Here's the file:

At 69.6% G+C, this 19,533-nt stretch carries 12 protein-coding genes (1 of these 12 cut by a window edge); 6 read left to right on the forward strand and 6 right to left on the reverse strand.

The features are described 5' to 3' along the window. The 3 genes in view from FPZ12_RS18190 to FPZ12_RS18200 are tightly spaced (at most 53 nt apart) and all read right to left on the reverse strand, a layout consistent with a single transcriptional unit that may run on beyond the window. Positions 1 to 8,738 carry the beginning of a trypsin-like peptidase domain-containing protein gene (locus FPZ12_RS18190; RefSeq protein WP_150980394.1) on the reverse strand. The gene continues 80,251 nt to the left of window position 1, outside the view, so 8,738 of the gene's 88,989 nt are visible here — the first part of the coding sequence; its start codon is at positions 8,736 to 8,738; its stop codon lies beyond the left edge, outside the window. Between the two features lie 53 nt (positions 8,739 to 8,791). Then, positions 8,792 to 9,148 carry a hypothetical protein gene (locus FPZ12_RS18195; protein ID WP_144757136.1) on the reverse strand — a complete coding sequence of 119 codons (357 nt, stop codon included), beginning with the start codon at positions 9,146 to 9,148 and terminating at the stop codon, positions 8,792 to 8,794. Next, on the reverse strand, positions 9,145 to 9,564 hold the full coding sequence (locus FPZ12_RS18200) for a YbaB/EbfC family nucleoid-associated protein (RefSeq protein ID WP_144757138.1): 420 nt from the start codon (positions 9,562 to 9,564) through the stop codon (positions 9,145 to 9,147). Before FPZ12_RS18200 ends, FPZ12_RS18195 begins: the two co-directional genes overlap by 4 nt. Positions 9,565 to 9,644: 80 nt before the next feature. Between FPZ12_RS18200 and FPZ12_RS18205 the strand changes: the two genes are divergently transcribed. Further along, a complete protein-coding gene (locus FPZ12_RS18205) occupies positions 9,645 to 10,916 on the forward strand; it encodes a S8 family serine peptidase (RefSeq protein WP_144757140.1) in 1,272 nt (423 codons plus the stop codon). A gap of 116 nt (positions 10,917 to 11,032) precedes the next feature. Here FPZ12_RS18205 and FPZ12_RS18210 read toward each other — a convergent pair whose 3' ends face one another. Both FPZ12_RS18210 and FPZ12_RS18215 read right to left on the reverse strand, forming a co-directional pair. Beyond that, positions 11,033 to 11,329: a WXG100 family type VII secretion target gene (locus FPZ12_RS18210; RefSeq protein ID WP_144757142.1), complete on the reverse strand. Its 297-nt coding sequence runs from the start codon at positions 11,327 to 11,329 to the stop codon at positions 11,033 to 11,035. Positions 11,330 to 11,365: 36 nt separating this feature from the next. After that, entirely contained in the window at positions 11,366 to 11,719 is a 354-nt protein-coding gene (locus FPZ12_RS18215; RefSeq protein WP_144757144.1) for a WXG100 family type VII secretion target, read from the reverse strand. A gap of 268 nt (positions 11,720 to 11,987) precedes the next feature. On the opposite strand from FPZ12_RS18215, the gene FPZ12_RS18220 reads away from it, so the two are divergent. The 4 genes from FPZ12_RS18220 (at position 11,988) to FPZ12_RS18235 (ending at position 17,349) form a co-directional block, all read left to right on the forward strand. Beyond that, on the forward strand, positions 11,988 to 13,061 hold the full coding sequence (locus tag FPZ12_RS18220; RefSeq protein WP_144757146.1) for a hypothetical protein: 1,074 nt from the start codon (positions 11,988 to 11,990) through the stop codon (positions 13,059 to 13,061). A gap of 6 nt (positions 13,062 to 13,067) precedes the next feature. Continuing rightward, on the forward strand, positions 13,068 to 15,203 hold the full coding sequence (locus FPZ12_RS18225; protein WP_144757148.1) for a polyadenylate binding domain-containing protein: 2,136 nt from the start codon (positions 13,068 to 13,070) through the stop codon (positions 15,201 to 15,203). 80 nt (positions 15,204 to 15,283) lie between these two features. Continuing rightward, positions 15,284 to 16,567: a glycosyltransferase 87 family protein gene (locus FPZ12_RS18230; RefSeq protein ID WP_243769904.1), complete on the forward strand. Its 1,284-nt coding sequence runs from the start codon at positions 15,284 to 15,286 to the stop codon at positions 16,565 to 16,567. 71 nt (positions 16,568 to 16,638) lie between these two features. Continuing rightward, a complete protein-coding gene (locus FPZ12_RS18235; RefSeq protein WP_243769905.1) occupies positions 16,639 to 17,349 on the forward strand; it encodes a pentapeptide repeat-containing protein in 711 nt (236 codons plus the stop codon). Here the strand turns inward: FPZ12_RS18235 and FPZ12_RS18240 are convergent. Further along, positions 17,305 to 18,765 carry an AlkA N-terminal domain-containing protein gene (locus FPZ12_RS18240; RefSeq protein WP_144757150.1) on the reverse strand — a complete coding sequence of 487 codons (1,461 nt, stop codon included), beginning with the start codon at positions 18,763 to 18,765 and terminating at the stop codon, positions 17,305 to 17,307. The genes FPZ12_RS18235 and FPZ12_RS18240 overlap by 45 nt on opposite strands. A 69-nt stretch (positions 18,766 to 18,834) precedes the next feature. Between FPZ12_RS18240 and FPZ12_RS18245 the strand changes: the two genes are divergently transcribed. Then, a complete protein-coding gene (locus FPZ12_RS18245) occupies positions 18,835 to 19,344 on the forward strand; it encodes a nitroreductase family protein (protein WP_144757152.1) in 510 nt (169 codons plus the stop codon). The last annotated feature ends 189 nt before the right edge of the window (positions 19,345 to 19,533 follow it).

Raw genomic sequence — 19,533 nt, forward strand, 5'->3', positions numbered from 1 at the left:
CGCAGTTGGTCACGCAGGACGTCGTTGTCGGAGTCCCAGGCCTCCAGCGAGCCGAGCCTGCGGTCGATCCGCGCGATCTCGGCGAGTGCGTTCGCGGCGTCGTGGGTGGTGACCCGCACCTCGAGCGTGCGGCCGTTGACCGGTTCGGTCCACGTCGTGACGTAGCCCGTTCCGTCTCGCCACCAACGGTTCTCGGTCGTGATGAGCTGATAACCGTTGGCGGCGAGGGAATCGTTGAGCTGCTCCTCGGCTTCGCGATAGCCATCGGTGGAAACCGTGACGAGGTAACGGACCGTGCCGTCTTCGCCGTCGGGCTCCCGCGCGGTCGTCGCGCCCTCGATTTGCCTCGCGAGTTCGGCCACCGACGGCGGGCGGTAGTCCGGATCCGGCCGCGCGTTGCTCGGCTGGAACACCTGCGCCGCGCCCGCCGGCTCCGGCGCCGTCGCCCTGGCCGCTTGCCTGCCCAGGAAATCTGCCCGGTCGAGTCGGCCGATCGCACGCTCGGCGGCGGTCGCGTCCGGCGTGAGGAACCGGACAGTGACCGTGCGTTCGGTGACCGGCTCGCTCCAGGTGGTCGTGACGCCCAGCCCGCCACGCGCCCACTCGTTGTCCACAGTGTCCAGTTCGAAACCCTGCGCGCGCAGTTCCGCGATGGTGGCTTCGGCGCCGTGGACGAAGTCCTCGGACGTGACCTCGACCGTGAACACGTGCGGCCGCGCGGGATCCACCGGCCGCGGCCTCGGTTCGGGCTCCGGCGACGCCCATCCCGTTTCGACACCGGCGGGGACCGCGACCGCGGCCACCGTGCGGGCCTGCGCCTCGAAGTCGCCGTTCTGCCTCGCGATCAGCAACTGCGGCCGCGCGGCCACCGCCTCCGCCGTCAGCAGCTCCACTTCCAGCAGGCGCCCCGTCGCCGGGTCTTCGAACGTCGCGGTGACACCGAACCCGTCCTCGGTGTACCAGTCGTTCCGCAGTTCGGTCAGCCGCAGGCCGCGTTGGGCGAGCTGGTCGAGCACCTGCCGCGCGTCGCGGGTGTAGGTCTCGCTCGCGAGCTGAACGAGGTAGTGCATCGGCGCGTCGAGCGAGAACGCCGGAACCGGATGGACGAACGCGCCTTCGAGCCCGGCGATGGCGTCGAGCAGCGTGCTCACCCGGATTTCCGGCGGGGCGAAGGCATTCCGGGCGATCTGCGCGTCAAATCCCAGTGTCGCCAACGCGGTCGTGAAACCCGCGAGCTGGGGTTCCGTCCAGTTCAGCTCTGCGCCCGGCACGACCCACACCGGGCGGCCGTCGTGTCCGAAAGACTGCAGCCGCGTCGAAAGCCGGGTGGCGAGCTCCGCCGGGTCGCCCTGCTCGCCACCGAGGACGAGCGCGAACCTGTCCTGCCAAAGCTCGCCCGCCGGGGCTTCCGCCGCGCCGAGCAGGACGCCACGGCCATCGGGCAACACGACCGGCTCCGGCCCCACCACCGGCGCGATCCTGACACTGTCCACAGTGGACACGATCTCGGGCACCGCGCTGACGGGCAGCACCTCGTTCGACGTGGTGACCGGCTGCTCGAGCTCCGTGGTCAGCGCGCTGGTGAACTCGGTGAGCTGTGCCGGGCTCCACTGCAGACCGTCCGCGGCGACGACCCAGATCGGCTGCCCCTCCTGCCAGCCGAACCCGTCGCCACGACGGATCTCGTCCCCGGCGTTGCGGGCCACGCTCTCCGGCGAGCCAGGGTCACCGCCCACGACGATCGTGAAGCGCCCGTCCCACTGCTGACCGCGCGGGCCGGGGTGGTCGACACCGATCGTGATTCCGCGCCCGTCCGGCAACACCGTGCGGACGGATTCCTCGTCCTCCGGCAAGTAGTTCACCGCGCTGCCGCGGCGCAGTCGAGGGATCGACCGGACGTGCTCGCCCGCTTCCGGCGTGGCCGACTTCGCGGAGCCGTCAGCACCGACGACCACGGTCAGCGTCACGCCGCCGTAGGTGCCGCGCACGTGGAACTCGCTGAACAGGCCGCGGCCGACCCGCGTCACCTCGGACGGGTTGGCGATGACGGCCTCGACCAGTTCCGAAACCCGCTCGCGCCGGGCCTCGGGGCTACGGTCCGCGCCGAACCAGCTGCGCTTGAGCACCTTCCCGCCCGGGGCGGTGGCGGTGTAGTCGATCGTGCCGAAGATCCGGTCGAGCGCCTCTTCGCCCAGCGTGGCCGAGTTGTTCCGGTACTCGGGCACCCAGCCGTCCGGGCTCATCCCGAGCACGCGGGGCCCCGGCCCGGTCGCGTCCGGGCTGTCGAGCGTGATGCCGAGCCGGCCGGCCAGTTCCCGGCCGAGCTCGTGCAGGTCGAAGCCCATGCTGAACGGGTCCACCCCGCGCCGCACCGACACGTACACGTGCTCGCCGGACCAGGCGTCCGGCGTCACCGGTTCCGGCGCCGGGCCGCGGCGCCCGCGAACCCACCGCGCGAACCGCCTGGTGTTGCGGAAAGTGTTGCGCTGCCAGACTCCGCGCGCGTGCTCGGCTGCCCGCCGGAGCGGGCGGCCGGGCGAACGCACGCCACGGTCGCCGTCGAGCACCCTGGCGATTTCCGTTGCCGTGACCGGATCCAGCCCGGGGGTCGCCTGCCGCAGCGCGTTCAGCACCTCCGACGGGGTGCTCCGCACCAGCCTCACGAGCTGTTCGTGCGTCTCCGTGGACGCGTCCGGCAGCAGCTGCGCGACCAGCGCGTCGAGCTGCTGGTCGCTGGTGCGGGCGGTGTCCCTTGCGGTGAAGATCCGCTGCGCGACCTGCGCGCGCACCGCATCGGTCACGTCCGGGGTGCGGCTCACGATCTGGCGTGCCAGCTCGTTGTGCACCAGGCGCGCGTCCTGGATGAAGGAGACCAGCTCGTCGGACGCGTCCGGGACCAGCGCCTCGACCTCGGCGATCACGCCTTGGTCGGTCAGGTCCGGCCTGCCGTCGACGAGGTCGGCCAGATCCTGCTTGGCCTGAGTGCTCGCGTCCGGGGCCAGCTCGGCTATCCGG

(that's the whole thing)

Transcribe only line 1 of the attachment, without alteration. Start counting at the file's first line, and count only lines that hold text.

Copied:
At 69.6% G+C, this 19,533-nt stretch carries 12 protein-coding genes (1 of these 12 cut by a window edge); 6 read left to right on the forward strand and 6 right to left on the reverse strand.